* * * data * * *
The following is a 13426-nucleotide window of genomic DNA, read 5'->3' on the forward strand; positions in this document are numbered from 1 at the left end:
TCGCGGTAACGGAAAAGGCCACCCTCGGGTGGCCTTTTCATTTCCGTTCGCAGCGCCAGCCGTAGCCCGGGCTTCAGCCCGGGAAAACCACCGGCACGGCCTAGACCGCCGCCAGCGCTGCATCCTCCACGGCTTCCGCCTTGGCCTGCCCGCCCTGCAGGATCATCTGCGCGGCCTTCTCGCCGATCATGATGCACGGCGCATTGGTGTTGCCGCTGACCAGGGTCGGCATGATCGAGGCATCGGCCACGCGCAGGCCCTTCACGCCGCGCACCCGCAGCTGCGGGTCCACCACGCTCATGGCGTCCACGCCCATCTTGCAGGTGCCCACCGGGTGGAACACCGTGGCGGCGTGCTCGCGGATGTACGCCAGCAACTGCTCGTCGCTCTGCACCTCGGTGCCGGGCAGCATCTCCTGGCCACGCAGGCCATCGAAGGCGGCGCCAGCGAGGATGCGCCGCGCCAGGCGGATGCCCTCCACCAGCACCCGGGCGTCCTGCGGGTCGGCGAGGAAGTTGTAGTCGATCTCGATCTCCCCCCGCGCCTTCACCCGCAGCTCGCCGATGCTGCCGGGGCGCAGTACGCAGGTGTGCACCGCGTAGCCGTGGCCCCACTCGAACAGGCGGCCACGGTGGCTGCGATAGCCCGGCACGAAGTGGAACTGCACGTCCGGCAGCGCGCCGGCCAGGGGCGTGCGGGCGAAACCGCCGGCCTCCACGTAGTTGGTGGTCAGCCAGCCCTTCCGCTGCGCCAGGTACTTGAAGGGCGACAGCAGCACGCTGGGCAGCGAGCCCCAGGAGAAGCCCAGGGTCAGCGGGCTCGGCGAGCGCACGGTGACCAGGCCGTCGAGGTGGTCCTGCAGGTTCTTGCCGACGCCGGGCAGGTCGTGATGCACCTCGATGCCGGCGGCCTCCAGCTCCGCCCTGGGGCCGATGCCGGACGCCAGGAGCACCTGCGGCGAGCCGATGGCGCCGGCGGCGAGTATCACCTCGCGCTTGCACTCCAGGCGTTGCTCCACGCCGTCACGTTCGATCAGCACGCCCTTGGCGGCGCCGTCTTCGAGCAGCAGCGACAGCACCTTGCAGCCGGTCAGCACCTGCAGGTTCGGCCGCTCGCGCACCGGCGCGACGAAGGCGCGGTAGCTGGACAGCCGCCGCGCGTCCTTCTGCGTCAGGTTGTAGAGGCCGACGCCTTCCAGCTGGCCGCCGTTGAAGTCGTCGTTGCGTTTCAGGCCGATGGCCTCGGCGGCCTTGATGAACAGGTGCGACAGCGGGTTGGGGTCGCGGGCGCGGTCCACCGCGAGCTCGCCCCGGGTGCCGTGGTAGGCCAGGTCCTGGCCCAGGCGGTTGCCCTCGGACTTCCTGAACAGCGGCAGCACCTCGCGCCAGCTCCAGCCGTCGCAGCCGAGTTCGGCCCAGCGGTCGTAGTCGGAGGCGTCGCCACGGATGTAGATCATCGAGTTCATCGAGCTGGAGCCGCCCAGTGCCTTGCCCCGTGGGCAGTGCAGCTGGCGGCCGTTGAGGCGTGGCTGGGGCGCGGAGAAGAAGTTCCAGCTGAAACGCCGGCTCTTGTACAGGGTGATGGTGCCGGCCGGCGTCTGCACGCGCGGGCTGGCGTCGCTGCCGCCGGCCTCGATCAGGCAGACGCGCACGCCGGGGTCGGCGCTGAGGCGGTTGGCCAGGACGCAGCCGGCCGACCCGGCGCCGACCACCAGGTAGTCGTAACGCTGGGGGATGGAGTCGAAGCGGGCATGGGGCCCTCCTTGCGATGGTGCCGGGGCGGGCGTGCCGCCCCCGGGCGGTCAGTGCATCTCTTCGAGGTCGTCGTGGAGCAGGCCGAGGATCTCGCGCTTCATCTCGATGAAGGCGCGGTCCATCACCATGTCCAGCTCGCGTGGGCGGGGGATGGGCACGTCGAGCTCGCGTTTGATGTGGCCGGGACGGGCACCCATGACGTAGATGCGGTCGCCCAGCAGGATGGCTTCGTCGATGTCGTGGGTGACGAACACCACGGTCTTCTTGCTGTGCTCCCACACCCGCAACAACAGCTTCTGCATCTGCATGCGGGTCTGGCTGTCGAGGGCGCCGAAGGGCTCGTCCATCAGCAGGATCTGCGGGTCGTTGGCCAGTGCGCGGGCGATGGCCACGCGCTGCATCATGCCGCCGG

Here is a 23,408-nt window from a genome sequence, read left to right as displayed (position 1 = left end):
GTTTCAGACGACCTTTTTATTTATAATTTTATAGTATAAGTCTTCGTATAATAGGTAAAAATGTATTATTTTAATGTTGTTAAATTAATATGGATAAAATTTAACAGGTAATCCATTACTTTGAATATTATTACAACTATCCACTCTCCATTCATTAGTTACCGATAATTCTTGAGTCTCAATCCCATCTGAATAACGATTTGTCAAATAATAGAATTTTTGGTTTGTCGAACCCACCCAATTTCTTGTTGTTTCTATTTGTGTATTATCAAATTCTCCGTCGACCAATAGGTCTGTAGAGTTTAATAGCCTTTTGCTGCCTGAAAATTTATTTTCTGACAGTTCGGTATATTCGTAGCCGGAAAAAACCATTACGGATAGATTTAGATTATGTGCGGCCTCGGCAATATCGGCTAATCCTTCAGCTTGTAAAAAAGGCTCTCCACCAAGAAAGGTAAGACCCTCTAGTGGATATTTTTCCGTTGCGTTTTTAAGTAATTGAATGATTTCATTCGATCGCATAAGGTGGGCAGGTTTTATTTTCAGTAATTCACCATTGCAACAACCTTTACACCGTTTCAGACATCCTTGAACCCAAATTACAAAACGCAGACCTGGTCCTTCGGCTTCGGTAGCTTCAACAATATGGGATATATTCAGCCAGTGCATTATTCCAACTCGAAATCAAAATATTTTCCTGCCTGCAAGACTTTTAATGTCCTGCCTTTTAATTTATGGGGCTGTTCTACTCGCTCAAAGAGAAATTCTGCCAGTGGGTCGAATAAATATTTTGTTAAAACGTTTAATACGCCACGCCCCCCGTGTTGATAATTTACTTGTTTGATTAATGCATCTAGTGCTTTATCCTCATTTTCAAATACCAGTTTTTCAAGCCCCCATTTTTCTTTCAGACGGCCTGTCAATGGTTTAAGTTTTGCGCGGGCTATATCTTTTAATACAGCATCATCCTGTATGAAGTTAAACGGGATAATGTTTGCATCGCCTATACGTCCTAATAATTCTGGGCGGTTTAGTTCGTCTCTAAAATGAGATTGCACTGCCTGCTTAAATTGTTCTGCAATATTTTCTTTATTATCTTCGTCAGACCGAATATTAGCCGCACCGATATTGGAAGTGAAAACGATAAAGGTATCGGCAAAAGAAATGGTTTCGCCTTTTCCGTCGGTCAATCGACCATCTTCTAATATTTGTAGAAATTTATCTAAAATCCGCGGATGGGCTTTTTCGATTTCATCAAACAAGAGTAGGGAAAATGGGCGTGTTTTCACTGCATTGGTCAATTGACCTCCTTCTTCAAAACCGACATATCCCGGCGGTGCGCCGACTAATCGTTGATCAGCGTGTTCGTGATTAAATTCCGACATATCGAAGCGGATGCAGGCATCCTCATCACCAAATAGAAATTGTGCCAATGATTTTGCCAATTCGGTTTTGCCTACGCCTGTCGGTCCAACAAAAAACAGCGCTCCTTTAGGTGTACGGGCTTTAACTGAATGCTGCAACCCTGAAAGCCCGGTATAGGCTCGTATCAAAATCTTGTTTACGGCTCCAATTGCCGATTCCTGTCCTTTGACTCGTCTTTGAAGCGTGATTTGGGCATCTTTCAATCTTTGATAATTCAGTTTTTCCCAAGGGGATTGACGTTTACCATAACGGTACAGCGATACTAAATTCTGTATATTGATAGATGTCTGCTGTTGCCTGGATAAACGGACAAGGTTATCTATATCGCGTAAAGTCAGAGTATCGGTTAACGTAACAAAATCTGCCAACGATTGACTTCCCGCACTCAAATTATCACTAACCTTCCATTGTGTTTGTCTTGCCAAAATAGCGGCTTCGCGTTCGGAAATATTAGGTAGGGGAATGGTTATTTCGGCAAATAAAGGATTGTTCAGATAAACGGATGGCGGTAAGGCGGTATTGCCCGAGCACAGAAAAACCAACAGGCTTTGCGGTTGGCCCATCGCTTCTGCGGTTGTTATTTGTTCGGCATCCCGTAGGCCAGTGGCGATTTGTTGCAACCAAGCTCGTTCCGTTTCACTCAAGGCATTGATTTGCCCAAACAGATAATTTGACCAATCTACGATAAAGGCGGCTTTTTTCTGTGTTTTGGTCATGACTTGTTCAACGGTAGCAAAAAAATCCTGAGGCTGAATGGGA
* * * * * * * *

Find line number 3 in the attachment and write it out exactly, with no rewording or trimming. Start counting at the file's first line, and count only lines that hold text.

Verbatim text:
Here is a 23,408-nt window from a genome sequence, read left to right as displayed (position 1 = left end):